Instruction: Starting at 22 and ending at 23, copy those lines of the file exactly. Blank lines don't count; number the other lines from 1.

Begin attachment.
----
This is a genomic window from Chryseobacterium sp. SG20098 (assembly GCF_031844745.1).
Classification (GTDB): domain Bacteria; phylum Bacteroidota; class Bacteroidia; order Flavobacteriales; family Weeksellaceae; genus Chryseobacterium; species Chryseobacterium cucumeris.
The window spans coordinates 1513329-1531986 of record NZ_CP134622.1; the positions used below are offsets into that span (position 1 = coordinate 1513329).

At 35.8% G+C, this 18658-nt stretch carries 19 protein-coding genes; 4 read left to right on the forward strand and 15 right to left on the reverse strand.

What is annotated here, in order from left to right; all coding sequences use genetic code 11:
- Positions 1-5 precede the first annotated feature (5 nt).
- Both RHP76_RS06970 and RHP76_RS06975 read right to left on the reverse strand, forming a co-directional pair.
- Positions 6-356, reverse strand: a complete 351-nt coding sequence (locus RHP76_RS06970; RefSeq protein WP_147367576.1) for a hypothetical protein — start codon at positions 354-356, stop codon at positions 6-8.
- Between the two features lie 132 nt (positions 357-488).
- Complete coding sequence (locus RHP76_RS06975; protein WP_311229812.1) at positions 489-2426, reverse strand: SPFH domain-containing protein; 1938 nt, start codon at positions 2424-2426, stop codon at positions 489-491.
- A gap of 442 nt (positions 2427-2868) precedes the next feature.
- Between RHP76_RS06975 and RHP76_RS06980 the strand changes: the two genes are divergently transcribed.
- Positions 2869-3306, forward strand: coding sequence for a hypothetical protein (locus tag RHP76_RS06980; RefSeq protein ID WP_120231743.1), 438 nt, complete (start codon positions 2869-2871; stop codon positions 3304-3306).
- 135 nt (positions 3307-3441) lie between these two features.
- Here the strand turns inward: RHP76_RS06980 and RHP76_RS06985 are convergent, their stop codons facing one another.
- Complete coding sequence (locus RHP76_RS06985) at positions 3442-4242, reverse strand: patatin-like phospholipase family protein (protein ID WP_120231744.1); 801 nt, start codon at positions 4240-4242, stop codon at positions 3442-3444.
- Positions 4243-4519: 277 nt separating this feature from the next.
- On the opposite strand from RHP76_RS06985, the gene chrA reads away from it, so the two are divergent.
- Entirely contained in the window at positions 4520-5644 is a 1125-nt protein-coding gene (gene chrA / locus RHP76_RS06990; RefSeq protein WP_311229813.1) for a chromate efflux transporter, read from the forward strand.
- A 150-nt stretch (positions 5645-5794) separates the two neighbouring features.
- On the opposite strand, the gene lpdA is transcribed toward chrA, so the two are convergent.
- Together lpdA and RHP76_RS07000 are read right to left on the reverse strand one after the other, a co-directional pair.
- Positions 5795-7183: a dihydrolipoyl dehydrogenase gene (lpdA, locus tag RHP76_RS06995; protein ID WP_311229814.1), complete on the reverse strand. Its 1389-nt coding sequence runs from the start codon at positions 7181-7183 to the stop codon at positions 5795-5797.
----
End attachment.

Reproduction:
- Together lpdA and RHP76_RS07000 are read right to left on the reverse strand one after the other, a co-directional pair.
- Positions 5795-7183: a dihydrolipoyl dehydrogenase gene (lpdA, locus tag RHP76_RS06995; protein ID WP_311229814.1), complete on the reverse strand. Its 1389-nt coding sequence runs from the start codon at positions 7181-7183 to the stop codon at positions 5795-5797.